A FIFTH of patients at Great Western Hospital were left waiting in the hospital’s emergency department for more than four hours.

In Swindon, 22.4 per cent of patients who visited the emergency department in June stayed in the emergency department longer than four hours.

The national target is for 95 per cent of people to be seen within that time.

The figures were shared by hospital bosses at a meeting of GWH’s board of directors on Thursday.

Across all departments that handle emergency attendances, 87.8 per cent of patients were seen within four hours in June – down by over four percentage points from the previous month.

These figures include those who travelled to the GWH Urgent Care Centre and Minor Injuries Units in Chippenham and Trowbridge, which are managed by the Great Western Hospitals NHS Foundation Trust.

Overall, there were fewer people attending the emergency department in June – down six per cent compared to May. But, according to hospital bosses, patients were more seriously ill.

Adrian Griffiths, interim chief operating officer at GWH, said: “Acuity and patient dependency were higher than would be expected for a summer month, with a resultant difficulty in securing timely discharges.”

The hospital’s busiest day came on Monday June 6, when 71 patients were left waiting for longer than four hours – and 28 held out for more than 12 hours.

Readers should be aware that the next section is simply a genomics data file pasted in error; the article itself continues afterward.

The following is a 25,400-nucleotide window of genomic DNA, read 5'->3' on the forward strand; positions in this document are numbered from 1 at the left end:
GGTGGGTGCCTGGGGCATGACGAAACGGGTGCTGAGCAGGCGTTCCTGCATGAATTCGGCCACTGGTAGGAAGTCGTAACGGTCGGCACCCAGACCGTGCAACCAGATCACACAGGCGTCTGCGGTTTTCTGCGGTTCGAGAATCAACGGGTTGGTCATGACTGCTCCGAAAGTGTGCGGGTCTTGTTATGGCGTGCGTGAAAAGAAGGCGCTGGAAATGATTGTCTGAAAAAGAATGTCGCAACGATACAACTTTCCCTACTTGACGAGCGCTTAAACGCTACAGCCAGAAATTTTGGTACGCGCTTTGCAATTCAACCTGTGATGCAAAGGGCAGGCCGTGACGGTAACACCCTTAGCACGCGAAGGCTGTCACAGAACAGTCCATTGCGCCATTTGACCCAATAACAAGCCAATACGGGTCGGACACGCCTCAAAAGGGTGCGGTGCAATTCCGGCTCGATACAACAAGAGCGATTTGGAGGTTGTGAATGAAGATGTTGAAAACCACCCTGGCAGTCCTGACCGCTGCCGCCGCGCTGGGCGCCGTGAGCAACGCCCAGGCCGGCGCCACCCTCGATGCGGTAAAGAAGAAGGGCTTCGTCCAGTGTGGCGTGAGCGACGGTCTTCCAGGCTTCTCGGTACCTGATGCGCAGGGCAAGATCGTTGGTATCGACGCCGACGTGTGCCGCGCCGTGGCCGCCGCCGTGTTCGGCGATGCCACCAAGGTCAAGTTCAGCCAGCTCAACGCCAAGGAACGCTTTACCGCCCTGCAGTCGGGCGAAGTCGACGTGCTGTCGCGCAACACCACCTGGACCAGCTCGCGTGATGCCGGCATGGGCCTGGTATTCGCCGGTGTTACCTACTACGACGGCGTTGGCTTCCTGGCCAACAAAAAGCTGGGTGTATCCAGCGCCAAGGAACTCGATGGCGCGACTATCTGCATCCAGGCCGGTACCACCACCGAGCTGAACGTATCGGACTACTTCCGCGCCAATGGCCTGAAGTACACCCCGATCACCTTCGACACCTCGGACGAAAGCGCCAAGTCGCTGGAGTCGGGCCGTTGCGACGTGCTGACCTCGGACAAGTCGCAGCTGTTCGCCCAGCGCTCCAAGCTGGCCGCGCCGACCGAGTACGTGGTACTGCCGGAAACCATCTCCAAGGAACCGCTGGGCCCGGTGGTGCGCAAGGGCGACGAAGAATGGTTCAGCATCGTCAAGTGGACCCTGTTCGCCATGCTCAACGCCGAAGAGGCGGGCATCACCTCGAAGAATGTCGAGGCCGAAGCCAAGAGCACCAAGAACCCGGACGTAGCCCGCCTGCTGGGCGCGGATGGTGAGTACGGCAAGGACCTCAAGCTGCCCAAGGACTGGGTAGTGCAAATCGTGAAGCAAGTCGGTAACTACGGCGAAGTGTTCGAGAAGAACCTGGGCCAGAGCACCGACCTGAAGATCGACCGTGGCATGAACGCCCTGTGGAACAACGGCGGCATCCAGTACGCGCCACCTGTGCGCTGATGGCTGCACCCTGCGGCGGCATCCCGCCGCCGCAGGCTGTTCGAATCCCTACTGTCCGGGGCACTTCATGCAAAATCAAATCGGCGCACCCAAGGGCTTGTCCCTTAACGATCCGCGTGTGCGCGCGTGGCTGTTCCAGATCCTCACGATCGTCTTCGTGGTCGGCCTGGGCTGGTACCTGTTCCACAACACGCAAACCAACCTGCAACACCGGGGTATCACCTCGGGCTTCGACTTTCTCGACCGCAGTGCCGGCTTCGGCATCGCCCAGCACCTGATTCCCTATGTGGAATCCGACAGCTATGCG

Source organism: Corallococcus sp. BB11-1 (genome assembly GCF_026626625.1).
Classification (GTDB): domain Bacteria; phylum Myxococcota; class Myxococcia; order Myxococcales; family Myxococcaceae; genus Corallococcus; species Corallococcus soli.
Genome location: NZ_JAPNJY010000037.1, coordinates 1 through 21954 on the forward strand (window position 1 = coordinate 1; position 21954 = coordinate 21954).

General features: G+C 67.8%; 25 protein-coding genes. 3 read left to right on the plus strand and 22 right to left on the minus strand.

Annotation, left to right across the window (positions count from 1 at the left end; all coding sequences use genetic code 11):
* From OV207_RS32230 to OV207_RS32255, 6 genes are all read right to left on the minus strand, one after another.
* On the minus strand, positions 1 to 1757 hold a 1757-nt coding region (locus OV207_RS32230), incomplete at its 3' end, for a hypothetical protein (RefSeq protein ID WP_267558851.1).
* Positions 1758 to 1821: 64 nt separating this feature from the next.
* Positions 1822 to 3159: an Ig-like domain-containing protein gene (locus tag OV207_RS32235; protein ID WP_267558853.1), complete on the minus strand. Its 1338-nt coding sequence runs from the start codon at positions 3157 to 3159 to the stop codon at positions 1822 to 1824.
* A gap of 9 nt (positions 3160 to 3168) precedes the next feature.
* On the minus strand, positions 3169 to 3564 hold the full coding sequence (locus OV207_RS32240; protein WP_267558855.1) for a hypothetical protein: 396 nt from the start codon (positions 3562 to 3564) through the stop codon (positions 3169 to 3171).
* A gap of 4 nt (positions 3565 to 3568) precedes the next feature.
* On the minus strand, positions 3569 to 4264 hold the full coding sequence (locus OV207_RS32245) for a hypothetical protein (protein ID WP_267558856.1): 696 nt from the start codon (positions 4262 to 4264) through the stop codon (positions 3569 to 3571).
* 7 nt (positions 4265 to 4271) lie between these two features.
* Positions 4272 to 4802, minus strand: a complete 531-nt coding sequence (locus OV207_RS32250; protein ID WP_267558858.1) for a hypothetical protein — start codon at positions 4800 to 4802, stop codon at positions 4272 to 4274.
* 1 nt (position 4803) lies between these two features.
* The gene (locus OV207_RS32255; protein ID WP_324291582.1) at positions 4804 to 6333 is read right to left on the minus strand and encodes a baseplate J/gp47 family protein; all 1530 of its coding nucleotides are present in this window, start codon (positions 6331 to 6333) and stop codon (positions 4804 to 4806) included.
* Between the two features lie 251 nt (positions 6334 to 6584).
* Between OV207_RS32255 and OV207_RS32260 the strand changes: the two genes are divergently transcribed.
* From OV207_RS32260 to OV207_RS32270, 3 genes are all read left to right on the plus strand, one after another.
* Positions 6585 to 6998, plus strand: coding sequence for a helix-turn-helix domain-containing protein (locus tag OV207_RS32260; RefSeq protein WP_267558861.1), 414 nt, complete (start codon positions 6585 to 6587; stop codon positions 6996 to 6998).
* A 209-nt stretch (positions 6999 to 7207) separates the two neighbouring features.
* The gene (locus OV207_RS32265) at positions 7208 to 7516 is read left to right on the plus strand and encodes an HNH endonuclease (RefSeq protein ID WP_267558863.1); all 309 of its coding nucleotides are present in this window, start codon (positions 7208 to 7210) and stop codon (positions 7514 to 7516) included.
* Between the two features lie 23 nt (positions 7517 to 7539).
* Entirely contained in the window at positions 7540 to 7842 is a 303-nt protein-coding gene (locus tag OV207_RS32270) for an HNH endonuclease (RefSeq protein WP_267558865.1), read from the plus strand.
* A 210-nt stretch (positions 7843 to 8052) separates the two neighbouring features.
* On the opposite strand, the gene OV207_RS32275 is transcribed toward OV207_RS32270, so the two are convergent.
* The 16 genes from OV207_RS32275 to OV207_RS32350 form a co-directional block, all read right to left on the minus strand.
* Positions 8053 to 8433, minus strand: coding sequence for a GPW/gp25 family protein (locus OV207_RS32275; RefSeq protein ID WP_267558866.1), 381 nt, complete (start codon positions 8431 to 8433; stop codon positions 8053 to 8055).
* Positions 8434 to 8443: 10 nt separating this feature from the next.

Four patients were waiting for more than 12 hours for doctors to take a decision on whether or not to admit them for care on the wards.

That day, the GWH had declared a so-called OPEL 4 status, the highest alert hospitals can place themselves under. It means that pressures have become so great, patient care and safety are much more likely to be compromised.

This week health regulator the Care Quality Commission (CQC) praised improvements by staff at the GWH’s emergency department.

It follows an inspection in 2015 after which inspectors issued a warning notice about the emergency department needing improvement.

The CQC, whose inspectors visited the hospital in March, said this week that while the department was often full, staff worked hard to make sure care for patients was safe.

They demanded that the trust ensure the emergency department’s observation unit be sufficiently staffed to keep patients safe.

Hospital managers said that they planned a range of improvements, including a change to doctors’ work patterns to ensure better staff coverage in the acute medical unit.